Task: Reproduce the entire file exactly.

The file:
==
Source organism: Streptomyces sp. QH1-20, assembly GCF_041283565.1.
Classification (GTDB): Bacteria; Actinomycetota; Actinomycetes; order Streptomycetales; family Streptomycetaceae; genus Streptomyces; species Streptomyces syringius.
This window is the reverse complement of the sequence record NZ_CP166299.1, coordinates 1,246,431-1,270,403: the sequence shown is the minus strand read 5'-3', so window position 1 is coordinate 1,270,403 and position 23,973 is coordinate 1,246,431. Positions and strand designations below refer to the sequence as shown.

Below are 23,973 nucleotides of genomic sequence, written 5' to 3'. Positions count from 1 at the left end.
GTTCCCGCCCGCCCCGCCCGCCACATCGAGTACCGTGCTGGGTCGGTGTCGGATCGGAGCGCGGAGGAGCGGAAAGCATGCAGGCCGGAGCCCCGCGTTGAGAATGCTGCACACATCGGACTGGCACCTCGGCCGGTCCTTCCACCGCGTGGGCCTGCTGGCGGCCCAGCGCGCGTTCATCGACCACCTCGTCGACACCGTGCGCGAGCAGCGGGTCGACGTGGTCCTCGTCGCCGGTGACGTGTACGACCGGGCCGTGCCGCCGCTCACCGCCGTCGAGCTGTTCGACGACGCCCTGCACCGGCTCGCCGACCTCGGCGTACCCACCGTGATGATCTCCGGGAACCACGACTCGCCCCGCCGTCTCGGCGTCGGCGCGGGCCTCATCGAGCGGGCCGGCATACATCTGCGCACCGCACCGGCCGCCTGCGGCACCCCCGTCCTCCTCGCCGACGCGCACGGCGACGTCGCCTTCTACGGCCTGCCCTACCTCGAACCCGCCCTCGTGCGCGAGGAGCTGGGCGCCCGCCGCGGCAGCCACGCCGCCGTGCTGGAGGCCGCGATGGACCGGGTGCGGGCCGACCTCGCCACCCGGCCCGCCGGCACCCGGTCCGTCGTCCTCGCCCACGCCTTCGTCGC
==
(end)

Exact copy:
Source organism: Streptomyces sp. QH1-20, assembly GCF_041283565.1.
Classification (GTDB): Bacteria; Actinomycetota; Actinomycetes; order Streptomycetales; family Streptomycetaceae; genus Streptomyces; species Streptomyces syringius.
This window is the reverse complement of the sequence record NZ_CP166299.1, coordinates 1,246,431-1,270,403: the sequence shown is the minus strand read 5'-3', so window position 1 is coordinate 1,270,403 and position 23,973 is coordinate 1,246,431. Positions and strand designations below refer to the sequence as shown.

Below are 23,973 nucleotides of genomic sequence, written 5' to 3'. Positions count from 1 at the left end.
GTTCCCGCCCGCCCCGCCCGCCACATCGAGTACCGTGCTGGGTCGGTGTCGGATCGGAGCGCGGAGGAGCGGAAAGCATGCAGGCCGGAGCCCCGCGTTGAGAATGCTGCACACATCGGACTGGCACCTCGGCCGGTCCTTCCACCGCGTGGGCCTGCTGGCGGCCCAGCGCGCGTTCATCGACCACCTCGTCGACACCGTGCGCGAGCAGCGGGTCGACGTGGTCCTCGTCGCCGGTGACGTGTACGACCGGGCCGTGCCGCCGCTCACCGCCGTCGAGCTGTTCGACGACGCCCTGCACCGGCTCGCCGACCTCGGCGTACCCACCGTGATGATCTCCGGGAACCACGACTCGCCCCGCCGTCTCGGCGTCGGCGCGGGCCTCATCGAGCGGGCCGGCATACATCTGCGCACCGCACCGGCCGCCTGCGGCACCCCCGTCCTCCTCGCCGACGCGCACGGCGACGTCGCCTTCTACGGCCTGCCCTACCTCGAACCCGCCCTCGTGCGCGAGGAGCTGGGCGCCCGCCGCGGCAGCCACGCCGCCGTGCTGGAGGCCGCGATGGACCGGGTGCGGGCCGACCTCGCCACCCGGCCCGCCGGCACCCGGTCCGTCGTCCTCGCCCACGCCTTCGTCGC